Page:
President Obama signed a bill aimed at addressing opioid addiction Friday, though he called out Republicans for the measure’s shortcomings.
Lawmakers in both parties reached a compromise over the bipartisan Comprehensive Addiction and Recovery Act, though Senate Democrats held out hope until the final hour that they could win more funding for treatment.
“This legislation includes some modest steps to address the opioid epidemic,” Obama said in a statement. “Given the scope of this crisis, some action is better than none. However, I am deeply disappointed that Republicans failed to provide any real resources for those seeking addiction treatment to get the care that they need.”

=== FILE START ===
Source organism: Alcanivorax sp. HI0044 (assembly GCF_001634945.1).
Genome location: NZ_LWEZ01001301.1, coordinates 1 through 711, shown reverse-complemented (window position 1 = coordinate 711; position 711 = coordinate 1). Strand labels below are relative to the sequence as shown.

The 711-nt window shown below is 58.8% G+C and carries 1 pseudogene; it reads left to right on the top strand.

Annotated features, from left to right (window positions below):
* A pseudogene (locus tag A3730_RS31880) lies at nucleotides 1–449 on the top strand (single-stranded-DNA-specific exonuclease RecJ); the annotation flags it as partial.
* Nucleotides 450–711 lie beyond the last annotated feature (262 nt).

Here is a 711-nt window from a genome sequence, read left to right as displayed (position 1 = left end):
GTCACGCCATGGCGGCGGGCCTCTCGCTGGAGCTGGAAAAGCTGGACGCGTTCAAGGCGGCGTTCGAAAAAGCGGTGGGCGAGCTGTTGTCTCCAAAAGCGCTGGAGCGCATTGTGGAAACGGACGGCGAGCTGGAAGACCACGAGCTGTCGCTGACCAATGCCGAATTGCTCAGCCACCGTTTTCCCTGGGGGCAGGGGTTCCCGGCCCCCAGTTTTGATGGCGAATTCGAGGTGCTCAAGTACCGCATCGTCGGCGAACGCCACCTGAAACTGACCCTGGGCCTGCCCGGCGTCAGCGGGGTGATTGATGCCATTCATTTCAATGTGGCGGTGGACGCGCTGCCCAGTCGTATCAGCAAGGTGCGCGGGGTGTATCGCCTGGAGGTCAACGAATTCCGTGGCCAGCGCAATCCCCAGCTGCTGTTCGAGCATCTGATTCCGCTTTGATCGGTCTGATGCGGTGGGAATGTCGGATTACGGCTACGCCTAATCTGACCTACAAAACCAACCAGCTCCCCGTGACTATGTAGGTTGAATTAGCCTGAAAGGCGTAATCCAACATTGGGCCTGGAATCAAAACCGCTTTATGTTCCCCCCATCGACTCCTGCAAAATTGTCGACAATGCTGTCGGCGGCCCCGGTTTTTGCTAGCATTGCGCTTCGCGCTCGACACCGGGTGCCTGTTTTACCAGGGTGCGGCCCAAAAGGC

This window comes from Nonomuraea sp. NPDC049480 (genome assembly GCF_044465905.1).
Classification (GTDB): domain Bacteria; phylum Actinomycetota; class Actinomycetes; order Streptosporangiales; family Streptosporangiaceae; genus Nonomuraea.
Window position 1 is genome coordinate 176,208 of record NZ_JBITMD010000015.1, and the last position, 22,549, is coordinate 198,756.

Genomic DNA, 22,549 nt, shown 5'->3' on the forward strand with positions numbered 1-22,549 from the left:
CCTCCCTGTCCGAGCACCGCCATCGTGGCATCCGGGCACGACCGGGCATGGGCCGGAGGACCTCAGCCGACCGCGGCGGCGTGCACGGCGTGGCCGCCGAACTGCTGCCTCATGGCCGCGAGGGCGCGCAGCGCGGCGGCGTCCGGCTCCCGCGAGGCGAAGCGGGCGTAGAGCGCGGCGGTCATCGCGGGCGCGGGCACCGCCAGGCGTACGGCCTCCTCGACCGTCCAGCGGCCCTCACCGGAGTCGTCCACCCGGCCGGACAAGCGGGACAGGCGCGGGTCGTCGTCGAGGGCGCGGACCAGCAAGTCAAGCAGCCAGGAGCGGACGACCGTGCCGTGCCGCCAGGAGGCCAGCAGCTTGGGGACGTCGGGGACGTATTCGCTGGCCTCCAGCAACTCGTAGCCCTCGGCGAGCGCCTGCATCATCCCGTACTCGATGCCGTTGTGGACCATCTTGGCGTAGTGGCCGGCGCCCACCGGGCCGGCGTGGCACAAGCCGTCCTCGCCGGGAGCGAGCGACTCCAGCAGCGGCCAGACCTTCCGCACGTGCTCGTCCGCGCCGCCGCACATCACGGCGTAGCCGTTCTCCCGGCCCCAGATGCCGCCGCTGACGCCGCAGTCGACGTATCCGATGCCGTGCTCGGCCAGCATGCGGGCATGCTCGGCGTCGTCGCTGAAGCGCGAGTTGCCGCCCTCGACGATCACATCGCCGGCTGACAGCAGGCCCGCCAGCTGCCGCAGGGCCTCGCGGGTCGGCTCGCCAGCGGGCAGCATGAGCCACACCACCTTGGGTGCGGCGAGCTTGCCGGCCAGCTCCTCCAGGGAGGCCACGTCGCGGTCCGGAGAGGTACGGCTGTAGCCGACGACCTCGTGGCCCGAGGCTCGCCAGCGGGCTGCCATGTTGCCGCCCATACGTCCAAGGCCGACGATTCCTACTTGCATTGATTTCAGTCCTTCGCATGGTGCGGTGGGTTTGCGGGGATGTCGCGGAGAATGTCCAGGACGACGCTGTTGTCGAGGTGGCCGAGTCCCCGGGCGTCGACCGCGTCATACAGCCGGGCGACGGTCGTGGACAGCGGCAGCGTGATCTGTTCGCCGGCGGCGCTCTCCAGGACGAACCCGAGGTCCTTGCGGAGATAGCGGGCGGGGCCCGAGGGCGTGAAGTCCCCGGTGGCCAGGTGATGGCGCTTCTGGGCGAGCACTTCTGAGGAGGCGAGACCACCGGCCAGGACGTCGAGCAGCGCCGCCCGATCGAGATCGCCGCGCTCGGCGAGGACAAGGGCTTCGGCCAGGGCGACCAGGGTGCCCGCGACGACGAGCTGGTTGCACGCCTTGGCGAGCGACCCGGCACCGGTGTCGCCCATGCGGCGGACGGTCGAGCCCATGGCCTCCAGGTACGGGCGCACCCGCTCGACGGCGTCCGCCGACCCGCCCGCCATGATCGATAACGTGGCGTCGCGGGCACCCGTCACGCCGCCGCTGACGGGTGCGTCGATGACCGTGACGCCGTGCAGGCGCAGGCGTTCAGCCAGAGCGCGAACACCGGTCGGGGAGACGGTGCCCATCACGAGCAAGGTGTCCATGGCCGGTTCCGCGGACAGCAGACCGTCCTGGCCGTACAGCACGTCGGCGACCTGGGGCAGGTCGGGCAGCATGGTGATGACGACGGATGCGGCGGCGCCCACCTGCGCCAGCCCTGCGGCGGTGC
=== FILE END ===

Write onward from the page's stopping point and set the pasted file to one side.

He also noted that GOP lawmakers had blocked an additional $920 million in funding for addiction treatment.
The bill passed the Senate 92-2 last week, with Sens. Ben Sasse (R-Neb.) and Mike Lee (R-Utah) the only dissenters.
Despite overwhelming support, many Democrats are calling for stronger measures to address the crisis.
“My administration has been doing everything we can to increase access to treatment, and I’m going to continue fighting to secure the funding families desperately need,” Obama said in his statement Friday. “In recent days, the law enforcement community, advocates, physicians, and elected officials from both sides of the aisle have also joined in this call.”
“Now, it’s up to Republicans to finish the job and provide adequate funding to deal with this public health crisis,” he added. “That’s what the American people deserve.”